My latest dogsitting shift has ended. Unlikely I will ever get the gig again. Almost ended in tears. With a whimper, if you will. On the last morning of my temporary guardianship, we returned from our walk. For some inexplicable reason, I failed to close the front door properly. I say inexplicable, and this isn’t to fully abdicate my responsibility as primary caregiver, but the dog was probably the actual reason.
He’s a willful character, who refuses to respect my authority. Even when I do an Eric Cartman impression. Like Riders Onthe Storm, another animal who has caused me distress, this dog is a keen goer. I usually return from these walks with heavy arms and a frazzled mind. In my distracted state, oversights were probably inevitable.
Later on, I went out to make dinner. Gotta put some fuel in the engine. I noticed the front door was now open. I also noted that the dog was missing. Putting two and two together, I sprung into action. Well, I say sprung. It’s not so easy to spring. The oven needed to be switched off, keys retrieved etc. This all takes time. Time I didn’t have. I remembered from TV shows that the first 48 hours are crucial in abductions. A quick calculation meant I had approximately seven dog hours to get him back. I jumped on my bike and began to cycle around the neighbourhood.
I didn’t know how long he’d been gone but figured he’d have to stick to his marked territory. A couple of trips around the pissing zones proved fruitless. None of the people I asked had seen a white dog. One clown, after telling me he hadn’t seen a dog that matched the description, called me back to ask what breed he was. Having relayed that information to him, I was told that he hadn’t seen any Golden Retrievers either. Obviously.
Not helping son, not helping.
Mild panic now. Decided to widen the search area. Followed the Luas tracks. Probably wasn’t thinking straight. Thought maybe he’d channelled his inner Littlest Hobo, and would just follow the rails from one adventure to the next. Looped around by Stepaside, and back around towards Leopardstown. Hilly work. On the climbs, I got envious of the Paw Patrol. At least they have motorised transport in which to save the day. No joy.
Back to the estate. Running out of ideas now. Then I saw a white coat gambolling at the top of the green. It was him. Some relief. He was playing with a man and his dog. Turned out my dog had taken shelter in this guy’s house. Being a good egg, he’d given him some water before taking him back out in the hope of bumping into his owner. Such clear thinking. Having dodged a bullet, I feel invincible going into this weekend’s punting.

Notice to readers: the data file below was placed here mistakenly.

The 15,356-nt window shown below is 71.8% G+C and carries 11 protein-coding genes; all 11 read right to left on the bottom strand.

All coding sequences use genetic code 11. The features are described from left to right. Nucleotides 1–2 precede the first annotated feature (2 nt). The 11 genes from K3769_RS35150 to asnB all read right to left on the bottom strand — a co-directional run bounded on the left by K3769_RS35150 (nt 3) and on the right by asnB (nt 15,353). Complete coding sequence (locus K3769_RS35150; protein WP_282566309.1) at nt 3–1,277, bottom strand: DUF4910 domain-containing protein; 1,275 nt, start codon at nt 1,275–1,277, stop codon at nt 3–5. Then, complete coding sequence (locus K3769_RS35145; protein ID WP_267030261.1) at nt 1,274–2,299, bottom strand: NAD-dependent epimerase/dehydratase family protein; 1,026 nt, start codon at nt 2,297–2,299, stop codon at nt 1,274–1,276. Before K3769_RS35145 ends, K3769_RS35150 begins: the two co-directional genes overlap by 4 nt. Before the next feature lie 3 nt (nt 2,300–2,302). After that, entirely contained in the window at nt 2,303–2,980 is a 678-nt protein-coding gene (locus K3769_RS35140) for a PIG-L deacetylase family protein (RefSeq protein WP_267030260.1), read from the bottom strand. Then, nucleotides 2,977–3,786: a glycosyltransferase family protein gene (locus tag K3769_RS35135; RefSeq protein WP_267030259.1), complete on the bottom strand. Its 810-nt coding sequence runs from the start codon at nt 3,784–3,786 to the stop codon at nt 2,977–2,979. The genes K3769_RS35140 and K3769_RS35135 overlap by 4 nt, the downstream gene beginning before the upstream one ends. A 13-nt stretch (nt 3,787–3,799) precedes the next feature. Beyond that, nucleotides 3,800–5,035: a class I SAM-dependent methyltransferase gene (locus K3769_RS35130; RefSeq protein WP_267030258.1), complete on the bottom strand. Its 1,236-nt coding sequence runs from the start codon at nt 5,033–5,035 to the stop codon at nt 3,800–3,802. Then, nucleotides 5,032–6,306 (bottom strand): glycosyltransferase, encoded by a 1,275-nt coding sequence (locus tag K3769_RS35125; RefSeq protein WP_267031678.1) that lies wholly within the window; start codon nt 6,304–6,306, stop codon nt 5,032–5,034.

The racing in Ireland is a touch underwhelming. I will be concentrating on Newmarket’s July Meeting. Friday’s card kicks off with a competitive three-year-old handicap. Dark Vision catches my eye. This horse has underachieved. He gets a drop in grade here though. His form this season has been respectable. The 2000 Guineas was a bit much, but all his other runs have offered hope.
His fourth behind King Of Comedy at Sandown looks a good effort now. His last start at Royal Ascot wasn’t bad, particularly as the draw and ground weren’t ideal. He’s an impressive physical specimen. Perhaps bullying inferior rivals in a handicap will prove the ideal scenario. The step up in trip isn’t obvious on pedigree. He’s shaped like it would suit this season mind. 9/1 looks a fair price.
The Falmouth Stakes (3.35 pm) looks a competitive renewal. The Lanwades Stakes at the Curragh looks the key piece of form. Beshaayir made all that day. I Can Fly and a penalised One Master were in behind. Both those fillies gave the form a boost at Ascot. Both are greatly respected tomorrow.
It’s probable that Beshaayir was flattered by a pace-favouring track that day. The thing is, she looks like getting a similar set-up on Friday. Dettori must be licking his lips. The July Course isn’t a stiff test. Beshaayir faces no obvious competition for the lead. If she gets loose on the front, she’ll take some pegging back. At 10/3 she looks the value play in the race.
The July Cup (4.40 pm) is the highlight of a busy Saturday. Dream Of Dreams (DOD) gets the nod here. Just one more stride would have seen him catch Blue Point in the Diamond Jubilee at Ascot. Ascot is probably the perfect track for DOD. Kachy going lickity-split from the gun was also a help. DOD’s stamina will not be as big an asset on Saturday. He’s looking an improved model this season though. Another big effort is expected here. That will probably prove good enough. I’d have made him favourite. 10/3 is more than fair.
King’s Command heads the betting for the Superlative Stakes (2.55 pm). He did well to win that day, and the form has been boosted. 7/4 looks short to me all the same. With eight runners, an each-way bet looks the play. Mystery Power overcame greenness to win snugly on debut at Haydock. The second that day set a decent form standard. Richard Hannon doesn’t tend to rev his juveniles up on debut. The quicker ground on Saturday looks another positive. 14/1 looks a dismissive price. It’s enough to tempt me anyway.
Burnt Sugar bids to follow up last year’s win in the Bunbury Cup (3.30 pm). Off just a 3lb higher mark it looks eminently feasible too. He hasn’t shown anything in two runs this term. He did the same last year, before going on to burgle two valuable handicaps in July. It’s probable that his shrewd handler has a similar plan in mind. He seems to love the track and is a proven winner in big field handicaps. 12/1 looks too big. Paddy offering an extra place only sweetens the deal.
*All odds correct at time of posting